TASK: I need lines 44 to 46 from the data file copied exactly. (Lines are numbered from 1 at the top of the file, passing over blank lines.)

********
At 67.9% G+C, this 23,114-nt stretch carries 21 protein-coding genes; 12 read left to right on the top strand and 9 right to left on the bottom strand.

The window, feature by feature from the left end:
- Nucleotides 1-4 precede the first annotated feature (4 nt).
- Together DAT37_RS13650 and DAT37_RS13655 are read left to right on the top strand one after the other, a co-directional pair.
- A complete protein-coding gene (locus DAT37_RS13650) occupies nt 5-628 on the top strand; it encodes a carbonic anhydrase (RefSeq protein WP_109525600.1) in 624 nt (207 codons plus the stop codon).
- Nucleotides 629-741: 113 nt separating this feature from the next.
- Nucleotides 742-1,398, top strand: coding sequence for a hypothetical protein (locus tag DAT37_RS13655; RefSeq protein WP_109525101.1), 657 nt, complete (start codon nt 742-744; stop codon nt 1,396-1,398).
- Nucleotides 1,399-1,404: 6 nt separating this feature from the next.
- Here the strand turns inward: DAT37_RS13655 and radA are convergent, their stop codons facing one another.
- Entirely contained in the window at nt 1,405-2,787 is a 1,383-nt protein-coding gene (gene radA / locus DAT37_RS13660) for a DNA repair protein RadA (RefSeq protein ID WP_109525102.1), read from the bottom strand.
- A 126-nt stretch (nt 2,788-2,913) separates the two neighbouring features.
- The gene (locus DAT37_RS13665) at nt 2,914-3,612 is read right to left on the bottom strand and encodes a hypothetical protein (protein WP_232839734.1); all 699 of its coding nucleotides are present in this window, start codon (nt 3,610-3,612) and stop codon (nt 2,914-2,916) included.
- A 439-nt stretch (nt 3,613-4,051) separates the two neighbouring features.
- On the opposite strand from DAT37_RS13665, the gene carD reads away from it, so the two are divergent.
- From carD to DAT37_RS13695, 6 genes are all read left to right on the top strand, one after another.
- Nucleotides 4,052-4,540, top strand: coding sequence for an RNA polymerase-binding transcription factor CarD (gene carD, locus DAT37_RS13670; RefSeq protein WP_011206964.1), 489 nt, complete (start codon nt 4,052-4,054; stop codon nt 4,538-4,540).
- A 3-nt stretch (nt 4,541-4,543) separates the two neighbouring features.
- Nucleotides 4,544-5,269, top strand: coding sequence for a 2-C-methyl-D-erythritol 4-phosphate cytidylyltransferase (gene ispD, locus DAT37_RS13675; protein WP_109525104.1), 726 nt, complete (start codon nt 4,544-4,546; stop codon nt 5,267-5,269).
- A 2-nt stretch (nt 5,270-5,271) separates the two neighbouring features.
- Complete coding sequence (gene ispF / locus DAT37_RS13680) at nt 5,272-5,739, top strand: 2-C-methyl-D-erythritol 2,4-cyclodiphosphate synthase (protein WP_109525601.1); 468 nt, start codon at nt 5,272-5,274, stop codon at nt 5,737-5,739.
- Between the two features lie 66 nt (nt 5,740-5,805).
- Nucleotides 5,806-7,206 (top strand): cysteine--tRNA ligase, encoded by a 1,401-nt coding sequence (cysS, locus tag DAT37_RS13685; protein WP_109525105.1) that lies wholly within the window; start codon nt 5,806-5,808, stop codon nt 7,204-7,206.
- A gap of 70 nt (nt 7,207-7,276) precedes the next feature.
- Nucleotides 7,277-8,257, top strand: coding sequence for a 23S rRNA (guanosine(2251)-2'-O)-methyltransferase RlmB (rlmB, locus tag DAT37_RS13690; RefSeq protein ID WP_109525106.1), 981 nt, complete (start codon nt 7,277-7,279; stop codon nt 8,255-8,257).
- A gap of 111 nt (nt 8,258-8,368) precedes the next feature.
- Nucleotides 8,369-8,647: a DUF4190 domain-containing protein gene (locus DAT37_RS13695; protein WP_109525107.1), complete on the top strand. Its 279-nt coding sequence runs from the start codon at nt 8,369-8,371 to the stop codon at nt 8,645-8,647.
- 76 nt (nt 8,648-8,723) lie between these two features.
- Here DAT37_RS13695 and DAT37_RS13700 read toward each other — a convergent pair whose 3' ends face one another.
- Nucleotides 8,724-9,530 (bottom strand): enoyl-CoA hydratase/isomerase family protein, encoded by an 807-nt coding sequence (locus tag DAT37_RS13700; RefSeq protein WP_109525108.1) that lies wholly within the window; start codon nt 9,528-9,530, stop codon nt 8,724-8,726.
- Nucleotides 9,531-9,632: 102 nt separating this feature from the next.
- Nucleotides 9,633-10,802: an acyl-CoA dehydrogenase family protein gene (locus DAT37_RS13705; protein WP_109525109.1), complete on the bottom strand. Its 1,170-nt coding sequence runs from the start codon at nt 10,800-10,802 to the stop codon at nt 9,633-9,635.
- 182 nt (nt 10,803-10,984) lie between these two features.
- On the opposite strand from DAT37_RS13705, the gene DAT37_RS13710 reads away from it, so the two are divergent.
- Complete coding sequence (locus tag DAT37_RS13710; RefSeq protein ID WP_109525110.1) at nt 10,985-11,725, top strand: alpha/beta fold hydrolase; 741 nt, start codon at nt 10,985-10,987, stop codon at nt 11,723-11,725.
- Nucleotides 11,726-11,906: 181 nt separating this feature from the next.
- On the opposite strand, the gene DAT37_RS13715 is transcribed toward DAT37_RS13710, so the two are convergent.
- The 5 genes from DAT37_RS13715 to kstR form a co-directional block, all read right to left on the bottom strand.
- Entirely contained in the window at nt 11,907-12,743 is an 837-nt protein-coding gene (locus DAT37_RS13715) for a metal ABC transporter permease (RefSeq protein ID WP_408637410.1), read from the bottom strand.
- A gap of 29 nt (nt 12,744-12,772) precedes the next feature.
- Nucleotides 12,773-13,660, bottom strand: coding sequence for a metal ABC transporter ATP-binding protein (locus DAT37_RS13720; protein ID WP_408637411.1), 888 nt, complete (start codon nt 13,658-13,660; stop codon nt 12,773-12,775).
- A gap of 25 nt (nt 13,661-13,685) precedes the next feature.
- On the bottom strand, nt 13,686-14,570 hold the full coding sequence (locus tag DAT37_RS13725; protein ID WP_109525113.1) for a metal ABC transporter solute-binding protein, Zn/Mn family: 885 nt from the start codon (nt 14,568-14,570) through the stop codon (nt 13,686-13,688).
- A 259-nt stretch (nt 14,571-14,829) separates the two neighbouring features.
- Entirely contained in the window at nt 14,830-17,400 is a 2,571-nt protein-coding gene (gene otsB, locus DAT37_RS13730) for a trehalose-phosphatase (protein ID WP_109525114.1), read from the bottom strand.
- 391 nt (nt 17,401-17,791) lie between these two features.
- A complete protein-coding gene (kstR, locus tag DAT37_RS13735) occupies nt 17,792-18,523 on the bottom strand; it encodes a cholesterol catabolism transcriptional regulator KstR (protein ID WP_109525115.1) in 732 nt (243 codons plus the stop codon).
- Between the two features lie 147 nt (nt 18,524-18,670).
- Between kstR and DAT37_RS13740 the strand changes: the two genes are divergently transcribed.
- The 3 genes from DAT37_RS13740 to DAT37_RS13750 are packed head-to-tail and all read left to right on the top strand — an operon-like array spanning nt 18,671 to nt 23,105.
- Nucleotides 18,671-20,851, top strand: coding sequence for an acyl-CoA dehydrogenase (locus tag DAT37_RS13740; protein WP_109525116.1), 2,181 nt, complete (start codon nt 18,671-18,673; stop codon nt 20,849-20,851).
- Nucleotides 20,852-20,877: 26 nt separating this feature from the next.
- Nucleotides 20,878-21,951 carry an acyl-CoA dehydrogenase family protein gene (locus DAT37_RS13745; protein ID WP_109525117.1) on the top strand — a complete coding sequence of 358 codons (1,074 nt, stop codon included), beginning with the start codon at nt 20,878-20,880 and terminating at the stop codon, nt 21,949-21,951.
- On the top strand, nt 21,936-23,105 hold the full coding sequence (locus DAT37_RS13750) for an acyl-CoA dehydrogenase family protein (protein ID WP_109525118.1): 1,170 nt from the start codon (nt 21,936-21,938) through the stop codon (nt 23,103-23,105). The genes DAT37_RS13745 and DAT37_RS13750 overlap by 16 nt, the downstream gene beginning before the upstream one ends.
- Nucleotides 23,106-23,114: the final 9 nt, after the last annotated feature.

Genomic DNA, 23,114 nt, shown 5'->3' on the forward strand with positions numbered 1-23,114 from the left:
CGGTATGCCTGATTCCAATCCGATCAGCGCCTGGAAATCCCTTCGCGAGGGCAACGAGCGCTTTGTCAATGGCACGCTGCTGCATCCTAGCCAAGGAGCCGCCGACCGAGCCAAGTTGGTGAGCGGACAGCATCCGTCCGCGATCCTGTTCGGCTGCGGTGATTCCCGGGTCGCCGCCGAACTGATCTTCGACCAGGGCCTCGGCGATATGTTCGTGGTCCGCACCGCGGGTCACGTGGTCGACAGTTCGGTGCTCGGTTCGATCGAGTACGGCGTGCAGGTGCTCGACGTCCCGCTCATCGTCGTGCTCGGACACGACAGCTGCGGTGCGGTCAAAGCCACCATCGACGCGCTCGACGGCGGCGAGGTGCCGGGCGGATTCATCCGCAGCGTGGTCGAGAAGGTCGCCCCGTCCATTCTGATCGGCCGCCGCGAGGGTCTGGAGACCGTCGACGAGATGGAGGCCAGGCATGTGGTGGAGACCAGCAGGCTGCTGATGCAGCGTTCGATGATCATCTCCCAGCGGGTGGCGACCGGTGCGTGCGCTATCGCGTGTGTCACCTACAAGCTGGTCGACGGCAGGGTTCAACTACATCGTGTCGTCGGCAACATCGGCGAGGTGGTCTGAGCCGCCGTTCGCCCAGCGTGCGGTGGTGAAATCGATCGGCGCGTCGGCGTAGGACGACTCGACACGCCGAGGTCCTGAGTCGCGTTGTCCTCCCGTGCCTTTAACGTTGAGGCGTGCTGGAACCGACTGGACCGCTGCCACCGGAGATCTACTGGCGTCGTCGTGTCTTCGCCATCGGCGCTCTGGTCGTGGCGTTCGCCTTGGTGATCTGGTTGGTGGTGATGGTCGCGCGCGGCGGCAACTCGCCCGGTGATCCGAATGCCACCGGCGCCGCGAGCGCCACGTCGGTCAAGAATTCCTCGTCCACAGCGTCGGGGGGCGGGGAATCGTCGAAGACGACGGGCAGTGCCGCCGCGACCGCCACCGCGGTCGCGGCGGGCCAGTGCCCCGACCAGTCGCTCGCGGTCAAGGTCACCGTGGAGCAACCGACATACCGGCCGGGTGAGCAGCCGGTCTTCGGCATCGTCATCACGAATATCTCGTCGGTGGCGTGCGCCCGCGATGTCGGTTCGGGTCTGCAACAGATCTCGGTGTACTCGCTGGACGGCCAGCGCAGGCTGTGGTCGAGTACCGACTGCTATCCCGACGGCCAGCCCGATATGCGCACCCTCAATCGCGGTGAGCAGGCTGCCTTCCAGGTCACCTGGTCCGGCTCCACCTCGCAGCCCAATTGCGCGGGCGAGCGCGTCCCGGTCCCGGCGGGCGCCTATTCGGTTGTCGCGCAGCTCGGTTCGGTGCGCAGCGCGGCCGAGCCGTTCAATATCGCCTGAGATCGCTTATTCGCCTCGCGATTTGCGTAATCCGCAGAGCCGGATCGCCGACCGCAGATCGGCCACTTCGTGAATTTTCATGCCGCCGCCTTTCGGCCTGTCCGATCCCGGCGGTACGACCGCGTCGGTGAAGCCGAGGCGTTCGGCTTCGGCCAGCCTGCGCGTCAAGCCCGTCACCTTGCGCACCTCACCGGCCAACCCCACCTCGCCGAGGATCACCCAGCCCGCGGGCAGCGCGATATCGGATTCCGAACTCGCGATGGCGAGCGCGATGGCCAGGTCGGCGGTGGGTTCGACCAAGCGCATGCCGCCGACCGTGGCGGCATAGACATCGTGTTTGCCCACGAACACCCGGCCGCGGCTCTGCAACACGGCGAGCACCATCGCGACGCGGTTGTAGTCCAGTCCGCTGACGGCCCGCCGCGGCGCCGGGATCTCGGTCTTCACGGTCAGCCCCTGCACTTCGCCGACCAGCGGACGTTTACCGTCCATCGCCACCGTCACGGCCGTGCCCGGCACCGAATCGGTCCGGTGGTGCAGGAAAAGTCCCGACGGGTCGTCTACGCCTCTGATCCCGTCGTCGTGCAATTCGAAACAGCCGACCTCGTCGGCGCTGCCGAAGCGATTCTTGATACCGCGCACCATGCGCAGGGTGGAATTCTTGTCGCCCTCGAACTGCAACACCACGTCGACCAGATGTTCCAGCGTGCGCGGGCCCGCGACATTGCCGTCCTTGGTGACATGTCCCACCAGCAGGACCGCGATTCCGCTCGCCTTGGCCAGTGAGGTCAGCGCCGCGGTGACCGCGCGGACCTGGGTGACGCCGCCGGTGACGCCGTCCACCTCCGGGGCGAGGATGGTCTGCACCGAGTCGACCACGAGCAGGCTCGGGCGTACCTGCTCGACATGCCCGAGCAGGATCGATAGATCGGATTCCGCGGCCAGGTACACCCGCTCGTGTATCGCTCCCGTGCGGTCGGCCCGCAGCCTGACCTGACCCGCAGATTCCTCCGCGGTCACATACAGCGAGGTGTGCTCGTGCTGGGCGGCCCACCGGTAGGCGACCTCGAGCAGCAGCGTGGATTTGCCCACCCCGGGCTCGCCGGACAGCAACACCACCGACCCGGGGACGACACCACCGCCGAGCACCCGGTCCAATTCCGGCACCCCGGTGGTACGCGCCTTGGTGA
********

- Entirely contained in the window at nt 14,830-17,400 is a 2,571-nt protein-coding gene (gene otsB, locus DAT37_RS13730) for a trehalose-phosphatase (protein ID WP_109525114.1), read from the bottom strand.
- 391 nt (nt 17,401-17,791) lie between these two features.
- A complete protein-coding gene (kstR, locus tag DAT37_RS13735) occupies nt 17,792-18,523 on the bottom strand; it encodes a cholesterol catabolism transcriptional regulator KstR (protein ID WP_109525115.1) in 732 nt (243 codons plus the stop codon).